Some 80 percent of those born in Mexico have lived in the U.S. since before 2010, although some 2 million have arrived after that year. Over the past 12 years, the percentage of Mexicans who have obtained U.S. citizenship increased to the point that today, nearly one-third of Mexican-born immigrants, half of them without much education, are U.S. citizens.

The business of people smuggling

In December 2013, U.S. authorities began to warn that drug cartels were already involved in the huge business of people smuggling, but no one did anything to stop it. Today, the business is so big that it represents at least $10 billion annually.

In those days, migrants had to hire “coyotes” to help them cross into the United States and guide them along their route, but that has changed. Today, migrants have to hire the cartels because, obviously, it is those same cartels who have had, for several years now, control of the Mexican routes to the United States, according to the Mexican newspaper El Economista.

On their way before being stopped by the border patrol, today migrants are stopped by the cartels: at each stop they have to show the blue, red, green or yellow bracelets, which will tell the smugglers that the migrant is already paying the cartel’s people, a fee that is not for crossing into the United States, but just for letting them pass through Mexican territory to the border.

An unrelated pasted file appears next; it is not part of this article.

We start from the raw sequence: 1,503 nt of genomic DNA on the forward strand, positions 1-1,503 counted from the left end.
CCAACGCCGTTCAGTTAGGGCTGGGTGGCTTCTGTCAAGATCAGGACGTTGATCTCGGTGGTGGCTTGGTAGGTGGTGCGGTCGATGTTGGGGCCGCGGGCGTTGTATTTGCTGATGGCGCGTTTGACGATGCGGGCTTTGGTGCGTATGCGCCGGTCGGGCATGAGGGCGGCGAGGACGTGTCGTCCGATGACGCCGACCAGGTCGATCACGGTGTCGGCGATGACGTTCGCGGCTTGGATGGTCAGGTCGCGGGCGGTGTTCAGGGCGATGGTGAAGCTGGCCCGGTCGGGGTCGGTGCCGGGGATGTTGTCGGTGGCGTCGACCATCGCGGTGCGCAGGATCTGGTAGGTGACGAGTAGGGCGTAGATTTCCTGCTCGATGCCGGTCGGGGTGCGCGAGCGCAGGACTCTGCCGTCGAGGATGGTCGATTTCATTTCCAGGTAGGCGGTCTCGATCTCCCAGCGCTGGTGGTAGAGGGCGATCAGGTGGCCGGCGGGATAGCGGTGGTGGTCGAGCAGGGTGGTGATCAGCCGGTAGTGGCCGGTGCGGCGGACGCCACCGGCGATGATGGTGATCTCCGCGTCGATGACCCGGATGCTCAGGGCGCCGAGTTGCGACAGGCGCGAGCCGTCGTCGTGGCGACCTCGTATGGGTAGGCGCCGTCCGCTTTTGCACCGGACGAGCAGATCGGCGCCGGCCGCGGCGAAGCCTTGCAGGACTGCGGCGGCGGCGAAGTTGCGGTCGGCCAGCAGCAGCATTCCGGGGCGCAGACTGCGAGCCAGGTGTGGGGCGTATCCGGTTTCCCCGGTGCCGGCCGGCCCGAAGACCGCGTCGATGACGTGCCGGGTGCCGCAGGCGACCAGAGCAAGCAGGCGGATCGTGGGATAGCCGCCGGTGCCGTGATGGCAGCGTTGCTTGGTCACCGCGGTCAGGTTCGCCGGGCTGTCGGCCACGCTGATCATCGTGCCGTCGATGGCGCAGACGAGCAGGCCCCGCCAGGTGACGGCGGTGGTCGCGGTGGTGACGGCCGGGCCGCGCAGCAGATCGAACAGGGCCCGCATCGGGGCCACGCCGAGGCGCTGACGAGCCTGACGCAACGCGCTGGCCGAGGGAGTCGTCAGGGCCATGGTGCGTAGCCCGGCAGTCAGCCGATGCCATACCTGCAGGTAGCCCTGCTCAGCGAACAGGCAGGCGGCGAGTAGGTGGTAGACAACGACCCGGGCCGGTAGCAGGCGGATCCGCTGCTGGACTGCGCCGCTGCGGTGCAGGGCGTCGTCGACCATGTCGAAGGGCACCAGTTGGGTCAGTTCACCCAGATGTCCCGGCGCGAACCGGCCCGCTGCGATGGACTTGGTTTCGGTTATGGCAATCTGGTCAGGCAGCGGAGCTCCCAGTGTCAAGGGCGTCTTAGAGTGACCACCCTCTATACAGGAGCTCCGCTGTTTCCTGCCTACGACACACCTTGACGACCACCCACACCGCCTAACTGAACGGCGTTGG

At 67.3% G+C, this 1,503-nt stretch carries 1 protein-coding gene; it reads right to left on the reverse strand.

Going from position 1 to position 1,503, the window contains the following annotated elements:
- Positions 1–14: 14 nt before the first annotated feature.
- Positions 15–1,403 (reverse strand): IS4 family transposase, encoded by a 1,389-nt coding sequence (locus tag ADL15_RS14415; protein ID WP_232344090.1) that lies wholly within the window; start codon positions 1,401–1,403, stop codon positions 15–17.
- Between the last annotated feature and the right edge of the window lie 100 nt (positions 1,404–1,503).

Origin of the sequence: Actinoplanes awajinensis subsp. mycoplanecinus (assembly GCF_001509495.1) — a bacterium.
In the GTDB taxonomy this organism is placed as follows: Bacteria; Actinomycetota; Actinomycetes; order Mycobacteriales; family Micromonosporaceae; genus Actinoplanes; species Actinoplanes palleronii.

But the illegal immigration business in Texas generates thriving jails and employs loan sharks, loan sharks, and shady lawyers. In 2018, Texas was at the center of the scandal produced by President Donald Trump’s “zero tolerance” policy, which led to the separation of more than 2,300 children from their families upon entering the country illegally or seeking asylum.

Texas also has the largest number of prisons for immigrants. Built in 1983, the detention center in Houston was the first private prison in modern U.S. history. Its owners, Corrections Corporation of America (CCA), and GEO Group are the two largest prison corporations in the US. Both are publicly traded.

According to the research center In The Public Interest (INPI), this scheme causes mass incarceration for minor offenses to be promoted in the private sphere. Together both corporations, with profits of $4 billion in 2017, “invested” more than $10 million in political candidates and nearly $25 million in lobbying between 1989 and 2017.